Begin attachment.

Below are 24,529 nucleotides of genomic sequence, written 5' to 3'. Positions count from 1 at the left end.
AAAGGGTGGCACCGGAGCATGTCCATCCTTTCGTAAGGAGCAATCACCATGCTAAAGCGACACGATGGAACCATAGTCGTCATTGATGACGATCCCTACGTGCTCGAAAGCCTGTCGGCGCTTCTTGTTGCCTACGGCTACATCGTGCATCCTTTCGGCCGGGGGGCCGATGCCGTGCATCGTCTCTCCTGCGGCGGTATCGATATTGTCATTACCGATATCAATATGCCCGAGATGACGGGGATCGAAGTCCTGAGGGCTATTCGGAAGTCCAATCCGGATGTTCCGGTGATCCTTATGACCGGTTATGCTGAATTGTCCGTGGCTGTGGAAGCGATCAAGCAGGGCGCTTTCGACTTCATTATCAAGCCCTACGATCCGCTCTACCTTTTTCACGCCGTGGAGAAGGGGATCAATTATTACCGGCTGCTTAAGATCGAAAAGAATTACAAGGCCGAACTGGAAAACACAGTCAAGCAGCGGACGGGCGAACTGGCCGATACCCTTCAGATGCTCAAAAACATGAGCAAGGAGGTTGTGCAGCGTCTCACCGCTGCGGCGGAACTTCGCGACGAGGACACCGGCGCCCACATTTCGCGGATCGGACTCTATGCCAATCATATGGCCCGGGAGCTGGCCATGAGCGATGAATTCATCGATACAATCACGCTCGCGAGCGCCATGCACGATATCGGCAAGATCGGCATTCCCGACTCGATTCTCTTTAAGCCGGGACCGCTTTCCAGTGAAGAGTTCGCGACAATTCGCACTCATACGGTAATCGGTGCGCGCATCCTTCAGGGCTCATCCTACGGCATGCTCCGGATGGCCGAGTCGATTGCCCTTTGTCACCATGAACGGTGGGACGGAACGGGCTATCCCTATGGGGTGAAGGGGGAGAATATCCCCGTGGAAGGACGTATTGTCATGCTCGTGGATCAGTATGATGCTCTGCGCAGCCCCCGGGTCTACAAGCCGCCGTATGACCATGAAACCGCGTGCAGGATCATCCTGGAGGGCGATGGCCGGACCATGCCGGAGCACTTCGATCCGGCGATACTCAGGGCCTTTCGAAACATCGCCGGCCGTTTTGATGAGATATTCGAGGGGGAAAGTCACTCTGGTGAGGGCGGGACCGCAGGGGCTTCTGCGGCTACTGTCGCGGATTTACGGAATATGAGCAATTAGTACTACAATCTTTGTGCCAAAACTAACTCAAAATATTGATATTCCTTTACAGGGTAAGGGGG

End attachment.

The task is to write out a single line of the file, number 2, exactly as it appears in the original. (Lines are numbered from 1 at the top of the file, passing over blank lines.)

AAAGGGTGGCACCGGAGCATGTCCATCCTTTCGTAAGGAGCAATCACCATGCTAAAGCGACACGATGGAACCATAGTCGTCATTGATGACGATCCCTACGTGCTCGAAAGCCTGTCGGCGCTTCTTGTTGCCTACGGCTACATCGTGCATCCTTTCGGCCGGGGGGCCGATGCCGTGCATCGTCTCTCCTGCGGCGGTATCGATATTGTCATTACCGATATCAATATGCCCGAGATGACGGGGATCGAAGTCCTGAGGGCTATTCGGAAGTCCAATCCGGATGTTCCGGTGATCCTTATGACCGGTTATGCTGAATTGTCCGTGGCTGTGGAAGCGATCAAGCAGGGCGCTTTCGACTTCATTATCAAGCCCTACGATCCGCTCTACCTTTTTCACGCCGTGGAGAAGGGGATCAATTATTACCGGCTGCTTAAGATCGAAAAGAATTACAAGGCCGAACTGGAAAACACAGTCAAGCAGCGGACGGGCGAACTGGCCGATACCCTTCAGATGCTCAAAAACATGAGCAAGGAGGTTGTGCAGCGTCTCACCGCTGCGGCGGAACTTCGCGACGAGGACACCGGCGCCCACATTTCGCGGATCGGACTCTATGCCAATCATATGGCCCGGGAGCTGGCCATGAGCGATGAATTCATCGATACAATCACGCTCGCGAGCGCCATGCACGATATCGGCAAGATCGGCATTCCCGACTCGATTCTCTTTAAGCCGGGACCGCTTTCCAGTGAAGAGTTCGCGACAATTCGCACTCATACGGTAATCGGTGCGCGCATCCTTCAGGGCTCATCCTACGGCATGCTCCGGATGGCCGAGTCGATTGCCCTTTGTCACCATGAACGGTGGGACGGAACGGGCTATCCCTATGGGGTGAAGGGGGAGAATATCCCCGTGGAAGGACGTATTGTCATGCTCGTGGATCAGTATGATGCTCTGCGCAGCCCCCGGGTCTACAAGCCGCCGTATGACCATGAAACCGCGTGCAGGATCATCCTGGAGGGCGATGGCCGGACCATGCCGGAGCACTTCGATCCGGCGATACTCAGGGCCTTTCGAAACATCGCCGGCCGTTTTGATGAGATATTCGAGGGGGAAAGTCACTCTGGTGAGGGCGGGACCGCAGGGGCTTCTGCGGCTACTGTCGCGGATTTACGGAATATGAGCAATTAGTACTACAATCTTTGTGCCAAAACTAACTCAAAATATTGATATTCCTTTACAGGGTAAGGGGG